Tech

Trump Is Set To Sign Bill That Would Allow Your Porn Habits To Be Sold

Shutterstock/Marcos Mesa Sam Wordley

Alex Pfeiffer White House Correspondent

The White House “strongly supports” a bill passed by both the House and Senate that would allow Internet Service Providers (ISPs) to sell an individual’s internet browsing history without their consent.

The bill, which the House voted to support Tuesday, would nullify a rule enacted by the Federal Communications Commission (FCC) under President Obama, which requires ISPs to obtain consent from customers before using or sharing information such as browsing history, social security numbers and precise geo-location.

The law was supported in Congress largely along party lines.

Democratic Minnesota Rep. Keith Ellison said, “I know there has got to be somebody in this body who believes [internet service providers] should not have anybody’s underwear size.”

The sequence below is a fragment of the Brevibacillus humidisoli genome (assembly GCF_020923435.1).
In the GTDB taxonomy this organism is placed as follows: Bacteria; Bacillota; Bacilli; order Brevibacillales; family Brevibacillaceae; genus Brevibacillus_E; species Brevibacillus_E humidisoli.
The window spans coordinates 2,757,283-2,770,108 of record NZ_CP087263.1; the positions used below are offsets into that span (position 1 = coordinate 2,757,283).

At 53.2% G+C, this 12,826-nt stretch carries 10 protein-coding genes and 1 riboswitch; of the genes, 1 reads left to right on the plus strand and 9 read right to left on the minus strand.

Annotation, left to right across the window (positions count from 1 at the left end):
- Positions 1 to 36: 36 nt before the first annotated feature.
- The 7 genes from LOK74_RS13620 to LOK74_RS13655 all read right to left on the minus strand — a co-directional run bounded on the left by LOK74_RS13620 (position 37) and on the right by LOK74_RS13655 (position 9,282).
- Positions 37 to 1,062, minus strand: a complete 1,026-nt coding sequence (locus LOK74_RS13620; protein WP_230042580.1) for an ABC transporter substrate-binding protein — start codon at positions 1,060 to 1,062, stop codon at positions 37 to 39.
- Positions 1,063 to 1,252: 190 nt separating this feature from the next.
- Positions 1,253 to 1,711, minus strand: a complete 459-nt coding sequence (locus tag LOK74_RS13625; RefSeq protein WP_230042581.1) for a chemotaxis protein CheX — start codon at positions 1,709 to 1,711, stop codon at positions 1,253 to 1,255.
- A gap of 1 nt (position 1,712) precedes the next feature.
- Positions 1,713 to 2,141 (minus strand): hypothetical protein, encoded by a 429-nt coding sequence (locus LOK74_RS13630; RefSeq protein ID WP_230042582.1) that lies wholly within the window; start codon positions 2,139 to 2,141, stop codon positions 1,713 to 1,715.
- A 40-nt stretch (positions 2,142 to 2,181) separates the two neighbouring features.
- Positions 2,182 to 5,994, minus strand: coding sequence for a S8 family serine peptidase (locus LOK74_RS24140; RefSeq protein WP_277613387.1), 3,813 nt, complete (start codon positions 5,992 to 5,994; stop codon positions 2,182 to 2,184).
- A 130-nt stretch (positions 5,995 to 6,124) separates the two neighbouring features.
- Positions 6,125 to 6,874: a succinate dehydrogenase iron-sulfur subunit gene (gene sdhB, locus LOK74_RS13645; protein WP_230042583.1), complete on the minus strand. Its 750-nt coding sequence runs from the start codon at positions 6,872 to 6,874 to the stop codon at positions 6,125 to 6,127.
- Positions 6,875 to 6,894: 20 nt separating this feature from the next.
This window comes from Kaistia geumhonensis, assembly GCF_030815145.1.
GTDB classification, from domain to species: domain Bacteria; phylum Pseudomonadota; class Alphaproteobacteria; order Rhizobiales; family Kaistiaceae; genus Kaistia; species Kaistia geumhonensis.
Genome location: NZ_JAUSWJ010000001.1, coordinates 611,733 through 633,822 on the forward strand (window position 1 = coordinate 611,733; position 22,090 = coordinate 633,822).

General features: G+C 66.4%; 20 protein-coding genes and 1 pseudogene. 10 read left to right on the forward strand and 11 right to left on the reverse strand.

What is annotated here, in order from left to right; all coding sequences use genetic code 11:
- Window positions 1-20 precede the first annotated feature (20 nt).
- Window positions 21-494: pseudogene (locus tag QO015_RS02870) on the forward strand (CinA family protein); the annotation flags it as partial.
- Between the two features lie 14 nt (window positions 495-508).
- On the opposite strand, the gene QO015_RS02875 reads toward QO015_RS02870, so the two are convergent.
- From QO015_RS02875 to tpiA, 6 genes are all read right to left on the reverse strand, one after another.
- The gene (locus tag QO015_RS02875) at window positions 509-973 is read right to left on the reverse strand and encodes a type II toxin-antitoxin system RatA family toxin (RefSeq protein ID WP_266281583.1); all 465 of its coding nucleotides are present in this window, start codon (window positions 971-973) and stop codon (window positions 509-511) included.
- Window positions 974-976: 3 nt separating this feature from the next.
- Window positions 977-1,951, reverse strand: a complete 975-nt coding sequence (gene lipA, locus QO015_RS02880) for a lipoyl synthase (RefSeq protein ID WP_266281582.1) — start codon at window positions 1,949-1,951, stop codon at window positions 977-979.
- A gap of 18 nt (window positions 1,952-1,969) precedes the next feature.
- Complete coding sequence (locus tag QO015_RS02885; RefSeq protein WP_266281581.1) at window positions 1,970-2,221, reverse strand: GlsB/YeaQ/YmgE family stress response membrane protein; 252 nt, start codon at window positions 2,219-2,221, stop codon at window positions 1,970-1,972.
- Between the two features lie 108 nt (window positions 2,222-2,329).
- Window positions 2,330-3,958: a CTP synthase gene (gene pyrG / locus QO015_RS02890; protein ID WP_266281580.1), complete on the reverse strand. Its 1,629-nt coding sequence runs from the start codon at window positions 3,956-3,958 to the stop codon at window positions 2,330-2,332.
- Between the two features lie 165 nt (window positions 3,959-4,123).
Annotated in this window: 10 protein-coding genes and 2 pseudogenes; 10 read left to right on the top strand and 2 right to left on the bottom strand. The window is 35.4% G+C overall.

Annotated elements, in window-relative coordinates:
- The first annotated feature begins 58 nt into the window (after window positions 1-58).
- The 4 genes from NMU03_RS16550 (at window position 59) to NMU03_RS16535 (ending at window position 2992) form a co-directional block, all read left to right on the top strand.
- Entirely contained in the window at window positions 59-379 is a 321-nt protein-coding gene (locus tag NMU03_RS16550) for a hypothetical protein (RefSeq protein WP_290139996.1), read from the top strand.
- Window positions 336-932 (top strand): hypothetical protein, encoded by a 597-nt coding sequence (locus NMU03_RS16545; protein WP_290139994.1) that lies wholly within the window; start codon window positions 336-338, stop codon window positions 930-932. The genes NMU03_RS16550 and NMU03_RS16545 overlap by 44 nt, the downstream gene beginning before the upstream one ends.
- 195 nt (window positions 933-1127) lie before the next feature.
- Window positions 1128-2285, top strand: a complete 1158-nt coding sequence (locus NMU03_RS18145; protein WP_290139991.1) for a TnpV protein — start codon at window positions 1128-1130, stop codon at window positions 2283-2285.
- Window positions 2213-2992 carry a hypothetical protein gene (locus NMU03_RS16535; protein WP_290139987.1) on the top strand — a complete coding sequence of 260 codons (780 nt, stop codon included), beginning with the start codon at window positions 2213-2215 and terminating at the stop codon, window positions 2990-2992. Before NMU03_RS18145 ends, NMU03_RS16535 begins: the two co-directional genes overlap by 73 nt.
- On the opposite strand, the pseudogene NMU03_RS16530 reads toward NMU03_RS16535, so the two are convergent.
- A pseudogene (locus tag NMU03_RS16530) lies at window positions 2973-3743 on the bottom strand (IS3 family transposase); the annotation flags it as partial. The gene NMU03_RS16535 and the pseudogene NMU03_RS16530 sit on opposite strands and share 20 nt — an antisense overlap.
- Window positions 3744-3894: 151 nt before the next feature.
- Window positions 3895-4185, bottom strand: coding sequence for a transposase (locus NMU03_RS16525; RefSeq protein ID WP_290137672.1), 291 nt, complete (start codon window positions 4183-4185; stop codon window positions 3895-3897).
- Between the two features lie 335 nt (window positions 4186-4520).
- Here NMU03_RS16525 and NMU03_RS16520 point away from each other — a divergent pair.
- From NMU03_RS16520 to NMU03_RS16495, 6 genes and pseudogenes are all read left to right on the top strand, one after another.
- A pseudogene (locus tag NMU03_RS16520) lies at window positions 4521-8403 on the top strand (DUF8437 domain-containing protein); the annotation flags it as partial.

Republicans, however, don’t seem to be worried about people knowing their underwear size and supported the law amidst a push to rollback Obama-era regulations. Gary Shapiro, president of the Consumer Technology Association, said, “The Obama-era regulation threatens to undermine innovation and competition in the internet ecosystem.”

Internet privacy advocates, however, see the regulation as necessary. “Without the FCC’s broadband privacy rules, Americans go from being internet users to marketing data — from people to the product,” Dallas Harris, policy fellow at Public Knowledge, said in a statement.

ISPs can see everything consumers do online, including website visits and online searches. This is unless one uses a Virtual Private Network (VPN). The passing of the legislation by the House caused Twitter’s general counsel Vijaya Gadde to tweet, “Time to start using a VPN at home.”

Max Temkin, who created the popular card game Cards Against Humanity, tweeted Monday, “If this shit passes I will buy the browser history of every congressman and congressional aide and publish it.”

The White House supported the House passing the legislation, and said in a statement if it were “presented to the president, his advisors would recommend that he sign the bill into law.”